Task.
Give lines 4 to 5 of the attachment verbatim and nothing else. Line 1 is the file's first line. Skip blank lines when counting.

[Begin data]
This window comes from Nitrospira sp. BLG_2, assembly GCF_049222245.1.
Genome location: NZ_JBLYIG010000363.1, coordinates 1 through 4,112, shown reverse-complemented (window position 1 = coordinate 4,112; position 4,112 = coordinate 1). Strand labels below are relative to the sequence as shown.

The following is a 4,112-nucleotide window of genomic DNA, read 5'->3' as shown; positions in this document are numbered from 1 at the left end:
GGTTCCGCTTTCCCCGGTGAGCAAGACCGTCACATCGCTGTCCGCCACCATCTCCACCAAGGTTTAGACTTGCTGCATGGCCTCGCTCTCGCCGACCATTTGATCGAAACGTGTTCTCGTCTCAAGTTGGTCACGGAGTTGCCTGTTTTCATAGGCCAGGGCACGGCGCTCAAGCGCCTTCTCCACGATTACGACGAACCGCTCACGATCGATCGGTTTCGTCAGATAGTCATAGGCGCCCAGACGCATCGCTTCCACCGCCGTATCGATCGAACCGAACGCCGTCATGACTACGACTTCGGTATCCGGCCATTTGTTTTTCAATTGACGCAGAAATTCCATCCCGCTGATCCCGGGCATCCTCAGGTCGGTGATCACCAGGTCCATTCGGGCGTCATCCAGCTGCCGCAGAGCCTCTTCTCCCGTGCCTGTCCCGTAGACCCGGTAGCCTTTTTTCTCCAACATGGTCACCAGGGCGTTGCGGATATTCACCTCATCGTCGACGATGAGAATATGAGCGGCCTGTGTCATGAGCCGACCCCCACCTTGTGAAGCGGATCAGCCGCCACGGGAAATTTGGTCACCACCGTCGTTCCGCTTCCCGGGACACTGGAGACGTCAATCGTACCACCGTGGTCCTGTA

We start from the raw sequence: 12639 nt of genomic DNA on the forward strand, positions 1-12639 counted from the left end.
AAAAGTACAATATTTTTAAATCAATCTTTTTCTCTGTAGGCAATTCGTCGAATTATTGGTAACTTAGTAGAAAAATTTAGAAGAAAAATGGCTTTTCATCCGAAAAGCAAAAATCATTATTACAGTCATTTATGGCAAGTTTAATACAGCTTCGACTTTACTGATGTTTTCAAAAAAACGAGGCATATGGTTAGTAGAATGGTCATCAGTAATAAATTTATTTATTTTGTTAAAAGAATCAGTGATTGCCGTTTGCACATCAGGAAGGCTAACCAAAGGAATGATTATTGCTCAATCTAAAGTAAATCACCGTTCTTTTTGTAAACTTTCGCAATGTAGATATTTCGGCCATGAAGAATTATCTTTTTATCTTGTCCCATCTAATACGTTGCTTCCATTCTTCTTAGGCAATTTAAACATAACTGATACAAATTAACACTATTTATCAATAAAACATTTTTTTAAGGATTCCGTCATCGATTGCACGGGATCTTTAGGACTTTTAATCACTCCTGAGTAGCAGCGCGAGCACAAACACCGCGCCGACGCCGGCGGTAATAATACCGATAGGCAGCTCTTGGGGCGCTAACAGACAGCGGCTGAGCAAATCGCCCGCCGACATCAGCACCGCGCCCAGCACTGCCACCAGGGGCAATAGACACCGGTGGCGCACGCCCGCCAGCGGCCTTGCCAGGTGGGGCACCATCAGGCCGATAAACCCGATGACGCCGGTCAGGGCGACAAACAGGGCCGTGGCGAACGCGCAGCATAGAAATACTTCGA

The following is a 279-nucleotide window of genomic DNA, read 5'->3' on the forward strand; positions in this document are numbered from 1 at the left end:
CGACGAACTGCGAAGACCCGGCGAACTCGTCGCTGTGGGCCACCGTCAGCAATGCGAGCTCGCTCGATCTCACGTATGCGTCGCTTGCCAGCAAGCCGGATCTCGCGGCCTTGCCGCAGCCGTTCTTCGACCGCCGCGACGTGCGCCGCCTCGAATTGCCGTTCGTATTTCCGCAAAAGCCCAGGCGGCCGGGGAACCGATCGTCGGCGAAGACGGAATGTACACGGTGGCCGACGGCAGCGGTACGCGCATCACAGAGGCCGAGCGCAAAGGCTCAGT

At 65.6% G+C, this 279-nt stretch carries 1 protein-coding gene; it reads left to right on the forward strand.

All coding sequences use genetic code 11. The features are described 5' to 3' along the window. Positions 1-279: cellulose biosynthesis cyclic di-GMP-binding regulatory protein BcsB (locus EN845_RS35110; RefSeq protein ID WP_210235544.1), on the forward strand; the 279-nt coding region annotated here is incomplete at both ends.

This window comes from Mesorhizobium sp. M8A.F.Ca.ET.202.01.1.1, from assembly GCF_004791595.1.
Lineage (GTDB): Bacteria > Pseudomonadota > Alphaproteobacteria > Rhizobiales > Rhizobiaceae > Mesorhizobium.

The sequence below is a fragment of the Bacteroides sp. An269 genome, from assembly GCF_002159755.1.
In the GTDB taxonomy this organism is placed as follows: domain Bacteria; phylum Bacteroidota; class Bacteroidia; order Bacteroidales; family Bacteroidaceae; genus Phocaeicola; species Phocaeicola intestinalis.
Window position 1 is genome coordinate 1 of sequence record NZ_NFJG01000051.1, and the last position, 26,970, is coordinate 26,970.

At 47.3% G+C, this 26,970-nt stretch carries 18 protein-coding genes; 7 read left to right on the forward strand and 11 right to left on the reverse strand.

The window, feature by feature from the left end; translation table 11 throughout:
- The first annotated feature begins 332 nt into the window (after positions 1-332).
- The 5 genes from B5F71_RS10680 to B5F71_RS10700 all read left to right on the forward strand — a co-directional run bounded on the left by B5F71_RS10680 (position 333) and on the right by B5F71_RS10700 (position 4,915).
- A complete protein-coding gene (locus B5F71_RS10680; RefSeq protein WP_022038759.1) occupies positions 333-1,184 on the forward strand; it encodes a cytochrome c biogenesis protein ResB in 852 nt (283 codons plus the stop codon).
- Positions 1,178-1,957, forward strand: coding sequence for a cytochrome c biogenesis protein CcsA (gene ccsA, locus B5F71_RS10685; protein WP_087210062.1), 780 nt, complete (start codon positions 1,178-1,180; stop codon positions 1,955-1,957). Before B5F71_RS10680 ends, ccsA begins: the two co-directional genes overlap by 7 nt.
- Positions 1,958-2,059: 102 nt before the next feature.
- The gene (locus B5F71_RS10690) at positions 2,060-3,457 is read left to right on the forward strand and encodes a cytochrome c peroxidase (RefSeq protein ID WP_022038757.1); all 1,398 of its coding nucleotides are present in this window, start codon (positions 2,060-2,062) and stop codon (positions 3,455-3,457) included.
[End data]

GGTTCCGCTTTCCCCGGTGAGCAAGACCGTCACATCGCTGTCCGCCACCATCTCCACCAAGGTTTAGACTTGCTGCATGGCCTCGCTCTCGCCGACCATTTGATCGAAACGTGTTCTCGTCTCAAGTTGGTCACGGAGTTGCCTGTTTTCATAGGCCAGGGCACGGCGCTCAAGCGCCTTCTCCACGATTACGACGAACCGCTCACGATCGATCGGTTTCGTCAGATAGTCATAGGCGCCCAGACGCATCGCTTCCACCGCCGTATCGATCGAACCGAACGCCGTCATGACTACGACTTCGGTATCCGGCCATTTGTTTTTCAATTGACGCAGAAATTCCATCCCGCTGATCCCGGGCATCCTCAGGTCGGTGATCACCAGGTCCATTCGGGCGTCATCCAGCTGCCGCAGAGCCTCTTCTCCCGTGCCTGTCCCGTAGACCCGGTAGCCTTTTTTCTCCAACATGGTCACCAGGGCGTTGCGGATATTCACCTCATCGTCGACGATGAGAATATGAGCGGCCTGTGTCATGAGCCGACCCCCACCTTGTGAAGCGGATCAGCCGCCACGGGAAATTTGGTCACCACCGTCGTTCCGCTTCCCGGGACACTGGAGACGTCAATCGTACCACCGTGGTCCTGTA

We start from the raw sequence: 12639 nt of genomic DNA on the forward strand, positions 1-12639 counted from the left end.